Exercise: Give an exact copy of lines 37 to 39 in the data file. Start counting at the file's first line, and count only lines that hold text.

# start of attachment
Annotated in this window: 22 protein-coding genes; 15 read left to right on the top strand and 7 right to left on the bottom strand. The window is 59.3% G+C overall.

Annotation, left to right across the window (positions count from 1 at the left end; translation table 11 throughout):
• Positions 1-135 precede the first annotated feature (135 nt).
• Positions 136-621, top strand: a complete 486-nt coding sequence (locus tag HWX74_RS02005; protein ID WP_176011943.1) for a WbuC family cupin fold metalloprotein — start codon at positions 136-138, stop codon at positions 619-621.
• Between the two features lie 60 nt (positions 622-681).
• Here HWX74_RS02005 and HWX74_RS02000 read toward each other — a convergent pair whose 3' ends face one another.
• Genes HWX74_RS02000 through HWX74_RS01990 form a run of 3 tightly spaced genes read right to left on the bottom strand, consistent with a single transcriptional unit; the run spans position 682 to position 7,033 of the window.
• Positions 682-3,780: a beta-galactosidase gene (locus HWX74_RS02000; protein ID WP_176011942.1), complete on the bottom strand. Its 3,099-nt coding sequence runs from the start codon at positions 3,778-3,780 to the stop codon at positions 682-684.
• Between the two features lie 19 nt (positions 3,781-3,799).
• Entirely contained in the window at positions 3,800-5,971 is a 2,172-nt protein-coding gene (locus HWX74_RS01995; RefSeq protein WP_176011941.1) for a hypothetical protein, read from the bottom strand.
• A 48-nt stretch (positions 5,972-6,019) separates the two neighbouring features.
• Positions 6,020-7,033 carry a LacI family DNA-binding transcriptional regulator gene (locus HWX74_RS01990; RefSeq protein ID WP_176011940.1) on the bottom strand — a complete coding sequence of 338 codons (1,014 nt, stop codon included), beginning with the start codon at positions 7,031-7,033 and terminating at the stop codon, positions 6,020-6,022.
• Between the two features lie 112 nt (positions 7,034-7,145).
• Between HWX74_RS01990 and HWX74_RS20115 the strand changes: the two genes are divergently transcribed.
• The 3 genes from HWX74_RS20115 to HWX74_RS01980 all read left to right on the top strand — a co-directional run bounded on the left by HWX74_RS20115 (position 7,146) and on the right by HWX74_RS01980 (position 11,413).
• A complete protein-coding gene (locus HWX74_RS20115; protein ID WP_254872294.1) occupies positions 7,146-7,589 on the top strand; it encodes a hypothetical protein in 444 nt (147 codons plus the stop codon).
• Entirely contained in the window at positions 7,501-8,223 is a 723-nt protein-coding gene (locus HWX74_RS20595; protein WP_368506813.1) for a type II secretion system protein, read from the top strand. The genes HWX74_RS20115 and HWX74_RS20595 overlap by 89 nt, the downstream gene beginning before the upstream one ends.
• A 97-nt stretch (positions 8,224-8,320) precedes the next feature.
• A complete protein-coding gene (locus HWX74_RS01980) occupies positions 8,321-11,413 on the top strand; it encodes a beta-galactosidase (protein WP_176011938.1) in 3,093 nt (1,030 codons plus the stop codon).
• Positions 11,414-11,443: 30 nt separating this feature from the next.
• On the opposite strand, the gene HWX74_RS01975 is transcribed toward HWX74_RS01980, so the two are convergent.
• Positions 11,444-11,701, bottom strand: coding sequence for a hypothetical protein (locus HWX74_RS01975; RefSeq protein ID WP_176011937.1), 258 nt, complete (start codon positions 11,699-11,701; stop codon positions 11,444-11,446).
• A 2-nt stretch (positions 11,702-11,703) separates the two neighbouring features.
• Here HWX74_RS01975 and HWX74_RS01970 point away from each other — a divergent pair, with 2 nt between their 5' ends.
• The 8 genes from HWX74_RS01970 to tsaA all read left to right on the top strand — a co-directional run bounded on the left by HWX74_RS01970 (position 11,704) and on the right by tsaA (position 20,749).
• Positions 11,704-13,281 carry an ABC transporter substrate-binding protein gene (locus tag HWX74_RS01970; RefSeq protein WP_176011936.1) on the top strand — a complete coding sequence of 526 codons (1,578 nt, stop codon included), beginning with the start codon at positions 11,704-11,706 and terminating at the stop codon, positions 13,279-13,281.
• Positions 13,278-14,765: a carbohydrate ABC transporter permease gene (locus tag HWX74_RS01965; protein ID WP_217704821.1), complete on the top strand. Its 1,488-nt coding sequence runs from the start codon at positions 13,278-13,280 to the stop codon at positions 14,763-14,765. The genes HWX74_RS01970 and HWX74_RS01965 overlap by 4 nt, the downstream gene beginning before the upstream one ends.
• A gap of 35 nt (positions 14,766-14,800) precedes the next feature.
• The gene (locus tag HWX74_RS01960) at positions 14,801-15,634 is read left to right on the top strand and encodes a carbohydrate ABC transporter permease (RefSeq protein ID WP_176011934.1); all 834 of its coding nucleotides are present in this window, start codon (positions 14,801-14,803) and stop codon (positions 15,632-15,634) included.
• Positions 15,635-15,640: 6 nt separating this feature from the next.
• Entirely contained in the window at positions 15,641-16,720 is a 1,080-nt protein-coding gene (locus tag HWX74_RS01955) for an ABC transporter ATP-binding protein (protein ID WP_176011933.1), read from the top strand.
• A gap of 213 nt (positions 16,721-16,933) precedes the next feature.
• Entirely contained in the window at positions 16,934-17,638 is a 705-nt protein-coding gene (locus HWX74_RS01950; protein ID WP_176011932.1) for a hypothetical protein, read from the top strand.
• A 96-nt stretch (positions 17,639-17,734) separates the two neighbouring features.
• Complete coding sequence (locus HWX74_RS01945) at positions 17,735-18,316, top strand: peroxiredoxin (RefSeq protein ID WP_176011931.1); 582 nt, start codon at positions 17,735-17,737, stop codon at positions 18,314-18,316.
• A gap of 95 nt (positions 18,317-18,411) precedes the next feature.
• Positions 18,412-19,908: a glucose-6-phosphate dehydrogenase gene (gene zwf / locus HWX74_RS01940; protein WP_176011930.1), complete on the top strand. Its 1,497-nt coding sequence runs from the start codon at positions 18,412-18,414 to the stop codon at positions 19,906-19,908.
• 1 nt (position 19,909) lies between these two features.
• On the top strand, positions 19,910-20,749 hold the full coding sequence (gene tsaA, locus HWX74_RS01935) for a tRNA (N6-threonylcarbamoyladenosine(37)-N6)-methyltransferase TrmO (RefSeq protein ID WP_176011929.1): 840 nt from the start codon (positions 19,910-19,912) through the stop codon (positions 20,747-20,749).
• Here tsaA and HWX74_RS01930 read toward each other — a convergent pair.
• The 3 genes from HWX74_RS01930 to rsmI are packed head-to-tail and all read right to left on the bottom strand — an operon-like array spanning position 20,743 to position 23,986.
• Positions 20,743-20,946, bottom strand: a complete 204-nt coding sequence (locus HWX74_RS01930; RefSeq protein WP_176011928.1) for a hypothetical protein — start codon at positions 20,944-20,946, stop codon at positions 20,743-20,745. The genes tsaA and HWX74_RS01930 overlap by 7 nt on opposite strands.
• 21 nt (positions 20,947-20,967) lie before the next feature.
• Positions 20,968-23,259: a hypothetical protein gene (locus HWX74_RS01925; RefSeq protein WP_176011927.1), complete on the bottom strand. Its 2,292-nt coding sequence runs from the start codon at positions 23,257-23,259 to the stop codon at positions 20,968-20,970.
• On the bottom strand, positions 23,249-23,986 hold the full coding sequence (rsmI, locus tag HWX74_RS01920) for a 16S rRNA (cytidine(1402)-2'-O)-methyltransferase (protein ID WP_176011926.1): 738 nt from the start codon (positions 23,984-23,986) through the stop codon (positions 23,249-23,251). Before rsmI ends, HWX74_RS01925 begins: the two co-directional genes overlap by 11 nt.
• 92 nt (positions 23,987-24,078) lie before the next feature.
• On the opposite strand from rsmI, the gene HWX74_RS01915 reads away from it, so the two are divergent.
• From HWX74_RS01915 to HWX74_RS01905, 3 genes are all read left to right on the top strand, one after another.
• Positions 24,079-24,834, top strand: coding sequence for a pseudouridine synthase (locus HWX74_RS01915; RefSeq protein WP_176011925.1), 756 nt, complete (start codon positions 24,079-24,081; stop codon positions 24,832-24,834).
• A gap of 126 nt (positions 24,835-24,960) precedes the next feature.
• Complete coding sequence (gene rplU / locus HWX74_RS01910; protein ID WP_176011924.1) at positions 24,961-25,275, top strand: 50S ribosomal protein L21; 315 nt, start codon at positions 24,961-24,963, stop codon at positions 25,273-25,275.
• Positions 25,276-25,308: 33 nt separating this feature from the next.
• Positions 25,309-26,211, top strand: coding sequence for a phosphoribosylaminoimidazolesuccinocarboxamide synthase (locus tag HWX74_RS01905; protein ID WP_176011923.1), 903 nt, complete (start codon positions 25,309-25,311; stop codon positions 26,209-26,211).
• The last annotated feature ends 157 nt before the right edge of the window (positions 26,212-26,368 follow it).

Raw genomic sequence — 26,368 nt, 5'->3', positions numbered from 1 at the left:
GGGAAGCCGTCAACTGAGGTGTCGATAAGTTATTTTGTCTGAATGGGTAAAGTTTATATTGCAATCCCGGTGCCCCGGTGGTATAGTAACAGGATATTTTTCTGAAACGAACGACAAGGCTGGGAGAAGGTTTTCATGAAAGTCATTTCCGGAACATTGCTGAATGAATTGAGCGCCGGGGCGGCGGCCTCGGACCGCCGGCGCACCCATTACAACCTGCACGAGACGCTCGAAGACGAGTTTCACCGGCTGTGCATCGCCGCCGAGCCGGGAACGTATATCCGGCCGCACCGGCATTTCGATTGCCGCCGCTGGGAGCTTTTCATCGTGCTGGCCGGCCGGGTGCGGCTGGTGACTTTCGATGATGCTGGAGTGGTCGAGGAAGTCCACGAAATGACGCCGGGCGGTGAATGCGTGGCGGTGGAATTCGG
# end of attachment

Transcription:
• Positions 18,412-19,908: a glucose-6-phosphate dehydrogenase gene (gene zwf / locus HWX74_RS01940; protein WP_176011930.1), complete on the top strand. Its 1,497-nt coding sequence runs from the start codon at positions 18,412-18,414 to the stop codon at positions 19,906-19,908.
• 1 nt (position 19,909) lies between these two features.
• On the top strand, positions 19,910-20,749 hold the full coding sequence (gene tsaA, locus HWX74_RS01935) for a tRNA (N6-threonylcarbamoyladenosine(37)-N6)-methyltransferase TrmO (RefSeq protein ID WP_176011929.1): 840 nt from the start codon (positions 19,910-19,912) through the stop codon (positions 20,747-20,749).